Kuehneosaurs: These remarkable creatures, resembling small lizards, actually share a closer genetic connection with the ancestors of crocodilians and dinosaurs. (CREDIT: Creative Commons)
In the world of paleontology, discoveries are often celebrated for their ability to shed light on the distant past. Recently, a group of researchers at the University of Bristol unveiled an exciting find that introduces us to a lesser-known creature from prehistoric times - the Kuehneosaurs.
These remarkable creatures, resembling small lizards, actually share a closer genetic connection with the ancestors of crocodiles and dinosaurs.
Fossils of two distinct species of Kuehneosaurs were discovered, one featuring extensive wings, and the other with shorter wings formed from a layer of skin stretched over their elongated side ribs. These unique wings allowed them to gracefully swoop from tree to tree, displaying remarkable aerial agility.
Much like the modern-day flying lizard Draco found in southeast Asia, these ancient Kuehneosaurs are believed to have spent their time both on the ground and in the treetops, hunting insects. Their hunting strategy involved patiently waiting for potential prey or launching themselves into the air when they spotted an appetizing insect in flight, able to land safely up to 10 meters away from their starting point.
The fascinating discovery was made by Mike Cawthorne, a Masters student at the University of Bristol, while researching reptile fossils from limestone quarries. These quarries were situated on the Mendip Palaeo-island, which was the largest sub-tropical island of its time. Mr. Cawthorne's findings were published in a recent issue of Proceedings of the Geologists' Association.
Besides the Kuehneosaurs, the study also documented the presence of other intriguing reptile species in the region, including the trilophosaur Variodens and the aquatic Pachystropheus. The latter is thought to have lived a lifestyle akin to modern-day otters, likely subsisting on a diet of shrimps and small fish.
These reptiles, like the Kuehneosaurs, either met their fate by falling into caves or were carried into cracks within the limestone by the natural forces of erosion. Reflecting on his findings, Mike Cawthorne expressed his expectations, stating, "All the beasts were small. I had hoped to find some dinosaur bones, or even their isolated teeth, but in fact, I found everything else but dinosaurs."
Artist’s impression of a gliding reptile Kuehneosaurus. (CREDIT: Mike Cawthorne)
These collections of fossils date back to the 1940s and 1950s when the quarries were still active, allowing paleontologists to directly observe fresh rock faces and consult with quarry workers.
Professor Mike Benton, a renowned expert from Bristol's School of Earth Sciences, explained the painstaking process of identifying the fossil bones, most of which were found in isolation rather than as part of a complete skeleton. Nevertheless, by comparing these isolated jaws and other bones with more complete specimens from other locations around Bristol, Mike Cawthorne was able to piece together the puzzle of the Mendip Palaeo-island's prehistoric ecosystem.
Samples of bone-rich matrix from Emborough (A–C), Batscombe (D–G) and Highcroft (H) quarries. (CREDIT: David Whiteside)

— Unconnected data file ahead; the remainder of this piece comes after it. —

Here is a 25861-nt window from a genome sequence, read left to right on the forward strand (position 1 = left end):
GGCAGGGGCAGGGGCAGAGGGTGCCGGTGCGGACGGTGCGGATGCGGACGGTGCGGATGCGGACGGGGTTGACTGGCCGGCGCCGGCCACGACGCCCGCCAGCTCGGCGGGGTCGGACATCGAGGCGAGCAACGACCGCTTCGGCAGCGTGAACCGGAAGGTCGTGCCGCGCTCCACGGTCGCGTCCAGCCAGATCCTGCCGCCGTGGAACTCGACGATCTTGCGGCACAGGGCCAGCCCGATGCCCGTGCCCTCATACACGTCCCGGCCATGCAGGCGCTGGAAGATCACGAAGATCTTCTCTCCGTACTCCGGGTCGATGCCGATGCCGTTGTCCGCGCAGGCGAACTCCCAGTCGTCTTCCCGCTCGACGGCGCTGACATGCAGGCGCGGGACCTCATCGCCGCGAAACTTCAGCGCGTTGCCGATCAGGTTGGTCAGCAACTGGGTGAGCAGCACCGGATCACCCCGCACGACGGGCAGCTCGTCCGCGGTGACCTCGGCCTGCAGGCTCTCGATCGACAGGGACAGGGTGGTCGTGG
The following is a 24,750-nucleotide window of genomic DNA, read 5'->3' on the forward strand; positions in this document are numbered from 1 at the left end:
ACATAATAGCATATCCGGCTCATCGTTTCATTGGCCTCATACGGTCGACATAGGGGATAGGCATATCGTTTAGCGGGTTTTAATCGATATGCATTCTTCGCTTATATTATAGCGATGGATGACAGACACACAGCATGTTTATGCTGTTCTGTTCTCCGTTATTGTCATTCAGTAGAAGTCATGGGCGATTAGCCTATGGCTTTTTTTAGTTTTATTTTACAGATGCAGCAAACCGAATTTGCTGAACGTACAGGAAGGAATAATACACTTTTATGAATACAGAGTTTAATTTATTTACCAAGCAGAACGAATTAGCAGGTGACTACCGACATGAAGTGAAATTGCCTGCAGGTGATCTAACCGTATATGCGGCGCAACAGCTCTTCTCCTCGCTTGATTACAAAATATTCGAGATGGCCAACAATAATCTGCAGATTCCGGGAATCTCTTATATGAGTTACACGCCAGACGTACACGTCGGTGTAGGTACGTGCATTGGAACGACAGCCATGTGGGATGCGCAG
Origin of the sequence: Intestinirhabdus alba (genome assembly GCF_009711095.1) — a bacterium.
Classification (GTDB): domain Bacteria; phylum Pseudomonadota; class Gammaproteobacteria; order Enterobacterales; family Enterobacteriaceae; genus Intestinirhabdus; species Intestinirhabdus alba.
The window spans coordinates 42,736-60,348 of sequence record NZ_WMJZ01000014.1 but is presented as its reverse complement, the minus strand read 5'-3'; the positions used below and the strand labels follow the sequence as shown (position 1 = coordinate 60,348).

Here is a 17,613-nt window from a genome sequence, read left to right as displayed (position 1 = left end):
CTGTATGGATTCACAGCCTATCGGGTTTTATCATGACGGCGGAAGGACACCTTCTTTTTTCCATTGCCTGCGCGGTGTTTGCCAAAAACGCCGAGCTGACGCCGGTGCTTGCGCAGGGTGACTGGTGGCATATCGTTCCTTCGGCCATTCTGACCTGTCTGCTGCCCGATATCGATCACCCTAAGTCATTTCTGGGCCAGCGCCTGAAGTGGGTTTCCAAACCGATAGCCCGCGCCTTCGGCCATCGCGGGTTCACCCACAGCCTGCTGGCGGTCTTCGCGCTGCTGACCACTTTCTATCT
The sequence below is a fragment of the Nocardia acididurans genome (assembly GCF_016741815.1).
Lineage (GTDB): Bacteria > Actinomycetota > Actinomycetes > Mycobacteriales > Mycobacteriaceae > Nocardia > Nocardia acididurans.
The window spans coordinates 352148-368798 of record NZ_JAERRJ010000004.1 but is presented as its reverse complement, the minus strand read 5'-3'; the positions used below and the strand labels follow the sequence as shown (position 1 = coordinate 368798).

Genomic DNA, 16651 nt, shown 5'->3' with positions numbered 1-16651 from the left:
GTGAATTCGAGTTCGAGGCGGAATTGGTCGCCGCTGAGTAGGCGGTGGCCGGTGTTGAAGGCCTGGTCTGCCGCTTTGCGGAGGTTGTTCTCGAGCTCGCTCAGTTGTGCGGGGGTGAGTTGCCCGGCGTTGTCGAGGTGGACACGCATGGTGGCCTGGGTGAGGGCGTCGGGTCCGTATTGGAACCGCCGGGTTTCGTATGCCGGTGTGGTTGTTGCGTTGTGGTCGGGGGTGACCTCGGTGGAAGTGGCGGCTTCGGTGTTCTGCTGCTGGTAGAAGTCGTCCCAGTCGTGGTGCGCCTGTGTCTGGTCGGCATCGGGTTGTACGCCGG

Professor Benton also emphasized, "He didn't find any dinosaur bones, but it's likely that they were there because we have found dinosaur bones in other locations of the same geological age around Bristol." This implies that the search for evidence of dinosaurs on the Mendip Palaeo-island is far from over.
The Mendip Palaeo-island, which stretched from Frome in the east to Weston-super-Mare in the west, spanned nearly 30 kilometers and was an ecological hotspot during the Late Triassic period, around 200 million years ago. This archipelago of small islands was situated in a warm sub-tropical sea, providing a diverse habitat for various species of small reptiles, including the Kuehneosaurs.
A Jawbone of unusual Triassic reptile Variodens first named from Emborough. B) Typical Emborough rock with many bones. C, D and E) bones from land-living relatives of crocodiles. (CREDIT: David Whiteside)
Dr. David Whiteside of Bristol added, "The bones were collected by some great fossil finders in the 1940s and 1950s, including Tom Fry, an amateur collector working for Bristol University." Mr. Fry's dedication to his craft involved cycling to quarries and returning with heavy bags of rocks, contributing immensely to our understanding of prehistoric life.
Other collectors who played a pivotal role in these discoveries included Walter Kühne, a German researcher who was held captive in Great Britain during World War II, and Pamela L. Robinson from University College London. Their specimens have become part of the Natural History Museum in London and the Geological collections of the University of Bristol, continuing to inspire new generations of paleontologists.
The Bristol palaeo-archipelago, showing island locations in the latest Triassic (early Rhaetian). Overview of the whole area, showing the Mendip Palaeoisland. (CREDIT: Science Direct)
The Mendip Palaeo-island continues to unveil its secrets, offering a window into a world long past and raising intriguing questions about the ancient life that once thrived in this sub-tropical paradise.
The scientific paper can be found at: "Latest Triassic terrestrial microvertebrate assemblages from caves on the Mendip palaeoisland, S.W. England, at Emborough, Batscombe and Highcroft Quarries" by M. Cawthorne, D. I. Whiteside, and M. J. Benton. Proceedings of the Geologists’ Association [open access]
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